My 5-year-old struggled through the workbook activities, too. His reading skills were developing much faster than his motor skills. He was able to perform all the tasks, but he didn’t look forward to the writing tasks because they took so long for him to perform.
Children’s writing skills improve slowly, with lots of practice. However, we don’t want the rate children’s writing skills improve to limit the rate at which their reading skills can improve. We also want to make sure that the lessons don’t become a drag.
With slight modifications, you can present many of the workbook activities quickly and efficiently as oral reading and spelling activities. Later, you can present the activities as writing activities.
Here is what I did to modify the workbook tasks:
- For writing words for pictures, I directed my son to read the first word in the box, then to touch the picture for that word. I would repeat this process for the remaining words, then go on to the next exercise.
- For sentence completion tasks, I would tell my son to read the part of the sentence that was written, then say the complete sentence. Then I would direct him to the next task.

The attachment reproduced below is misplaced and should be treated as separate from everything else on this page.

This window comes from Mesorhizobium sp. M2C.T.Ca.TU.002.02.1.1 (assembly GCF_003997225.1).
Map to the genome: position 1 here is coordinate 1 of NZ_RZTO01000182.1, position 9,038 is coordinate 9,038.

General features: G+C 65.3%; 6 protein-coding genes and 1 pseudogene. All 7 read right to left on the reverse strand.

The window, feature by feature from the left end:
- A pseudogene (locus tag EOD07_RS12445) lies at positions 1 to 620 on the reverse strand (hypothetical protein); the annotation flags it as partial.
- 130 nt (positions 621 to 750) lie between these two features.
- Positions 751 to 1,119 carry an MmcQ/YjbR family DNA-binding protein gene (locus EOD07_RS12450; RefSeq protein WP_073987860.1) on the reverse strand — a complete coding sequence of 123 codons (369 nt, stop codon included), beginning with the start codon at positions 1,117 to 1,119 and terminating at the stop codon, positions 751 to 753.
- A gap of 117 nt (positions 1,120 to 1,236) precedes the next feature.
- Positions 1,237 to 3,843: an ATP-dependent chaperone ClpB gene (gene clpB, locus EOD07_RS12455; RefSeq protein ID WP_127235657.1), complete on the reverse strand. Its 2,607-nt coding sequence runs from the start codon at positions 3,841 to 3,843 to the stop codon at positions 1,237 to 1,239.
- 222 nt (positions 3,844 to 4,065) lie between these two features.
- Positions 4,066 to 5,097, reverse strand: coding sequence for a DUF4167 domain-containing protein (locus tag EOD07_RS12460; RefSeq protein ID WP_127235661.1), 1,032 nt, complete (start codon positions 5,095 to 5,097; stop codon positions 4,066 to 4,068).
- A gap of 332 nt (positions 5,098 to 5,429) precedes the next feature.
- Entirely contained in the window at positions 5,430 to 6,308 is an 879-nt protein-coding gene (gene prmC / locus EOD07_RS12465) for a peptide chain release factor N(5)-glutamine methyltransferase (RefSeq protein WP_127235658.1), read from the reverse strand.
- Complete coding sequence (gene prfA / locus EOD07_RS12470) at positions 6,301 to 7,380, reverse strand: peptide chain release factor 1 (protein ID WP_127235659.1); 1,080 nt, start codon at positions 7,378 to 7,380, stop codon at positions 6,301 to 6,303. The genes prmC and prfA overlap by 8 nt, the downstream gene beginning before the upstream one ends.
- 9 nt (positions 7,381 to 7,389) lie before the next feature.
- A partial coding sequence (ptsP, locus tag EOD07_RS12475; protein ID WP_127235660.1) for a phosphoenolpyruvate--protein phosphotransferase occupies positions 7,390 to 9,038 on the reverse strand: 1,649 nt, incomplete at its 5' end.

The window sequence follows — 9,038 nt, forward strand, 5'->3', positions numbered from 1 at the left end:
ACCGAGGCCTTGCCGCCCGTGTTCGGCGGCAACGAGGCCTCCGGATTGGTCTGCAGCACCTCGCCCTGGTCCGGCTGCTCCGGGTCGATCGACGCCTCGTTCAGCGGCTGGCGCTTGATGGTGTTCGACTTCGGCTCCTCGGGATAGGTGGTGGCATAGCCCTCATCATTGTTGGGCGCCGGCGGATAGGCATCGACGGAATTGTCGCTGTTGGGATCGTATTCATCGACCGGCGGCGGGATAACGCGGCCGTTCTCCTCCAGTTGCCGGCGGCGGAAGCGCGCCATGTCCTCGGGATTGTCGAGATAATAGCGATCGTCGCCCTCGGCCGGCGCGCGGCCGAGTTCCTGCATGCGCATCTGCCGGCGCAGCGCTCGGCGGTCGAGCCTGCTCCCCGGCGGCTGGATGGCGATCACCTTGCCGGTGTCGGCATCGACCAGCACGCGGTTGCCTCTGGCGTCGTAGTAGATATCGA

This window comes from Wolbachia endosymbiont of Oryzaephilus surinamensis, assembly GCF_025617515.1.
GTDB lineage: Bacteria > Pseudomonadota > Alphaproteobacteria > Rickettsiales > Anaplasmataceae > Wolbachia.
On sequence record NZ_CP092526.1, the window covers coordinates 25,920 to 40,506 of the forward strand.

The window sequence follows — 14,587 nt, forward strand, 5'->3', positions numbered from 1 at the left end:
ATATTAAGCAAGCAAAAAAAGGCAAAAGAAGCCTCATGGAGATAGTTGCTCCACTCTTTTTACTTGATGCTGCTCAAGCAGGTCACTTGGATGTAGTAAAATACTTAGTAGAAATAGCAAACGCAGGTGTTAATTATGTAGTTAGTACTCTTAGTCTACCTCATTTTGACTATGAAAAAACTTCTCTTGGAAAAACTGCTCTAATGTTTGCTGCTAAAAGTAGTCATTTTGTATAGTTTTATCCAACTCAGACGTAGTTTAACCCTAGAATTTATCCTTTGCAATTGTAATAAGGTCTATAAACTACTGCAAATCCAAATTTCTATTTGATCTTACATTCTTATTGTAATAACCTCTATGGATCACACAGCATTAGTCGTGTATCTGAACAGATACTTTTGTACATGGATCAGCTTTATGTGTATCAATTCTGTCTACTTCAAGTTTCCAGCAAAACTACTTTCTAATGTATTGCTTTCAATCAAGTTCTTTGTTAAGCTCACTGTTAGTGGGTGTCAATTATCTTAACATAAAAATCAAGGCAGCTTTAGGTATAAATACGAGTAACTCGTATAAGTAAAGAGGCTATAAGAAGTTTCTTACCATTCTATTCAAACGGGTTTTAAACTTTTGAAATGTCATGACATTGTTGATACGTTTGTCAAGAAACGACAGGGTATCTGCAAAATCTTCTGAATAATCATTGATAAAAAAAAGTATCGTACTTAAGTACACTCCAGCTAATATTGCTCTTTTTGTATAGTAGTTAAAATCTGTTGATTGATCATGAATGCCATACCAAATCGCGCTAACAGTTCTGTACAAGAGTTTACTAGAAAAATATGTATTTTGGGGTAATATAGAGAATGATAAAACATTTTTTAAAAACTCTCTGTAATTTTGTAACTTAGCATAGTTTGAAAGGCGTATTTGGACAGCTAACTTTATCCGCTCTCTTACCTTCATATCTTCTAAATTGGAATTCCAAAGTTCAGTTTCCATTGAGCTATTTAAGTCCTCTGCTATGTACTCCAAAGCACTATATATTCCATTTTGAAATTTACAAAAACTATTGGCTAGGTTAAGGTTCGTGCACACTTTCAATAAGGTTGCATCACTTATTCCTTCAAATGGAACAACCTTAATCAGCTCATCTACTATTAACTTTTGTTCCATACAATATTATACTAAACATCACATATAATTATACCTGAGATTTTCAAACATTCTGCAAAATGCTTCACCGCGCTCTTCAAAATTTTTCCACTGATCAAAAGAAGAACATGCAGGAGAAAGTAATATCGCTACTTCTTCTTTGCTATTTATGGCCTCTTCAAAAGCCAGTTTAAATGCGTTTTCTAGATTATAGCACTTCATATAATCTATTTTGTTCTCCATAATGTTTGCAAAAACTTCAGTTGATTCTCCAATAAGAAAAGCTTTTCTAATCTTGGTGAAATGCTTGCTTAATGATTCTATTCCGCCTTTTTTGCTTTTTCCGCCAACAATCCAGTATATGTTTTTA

- For questions, I would direct my son to read the question. I would have him read the answers in the box and have him tell me the correct answer. Then I would direct him to the next task.
- For spelling, I would have my son spell the words rather than write the words.
- The cross-out game and matching game usually don’t take too much time, so I had my son do those tasks. As often as possible, I would have my son do the sentence copying and the letter writing because they provided practice in writing more quickly. Also, on days we weren’t doing a new lesson, I had my son complete workbook tasks from earlier lessons.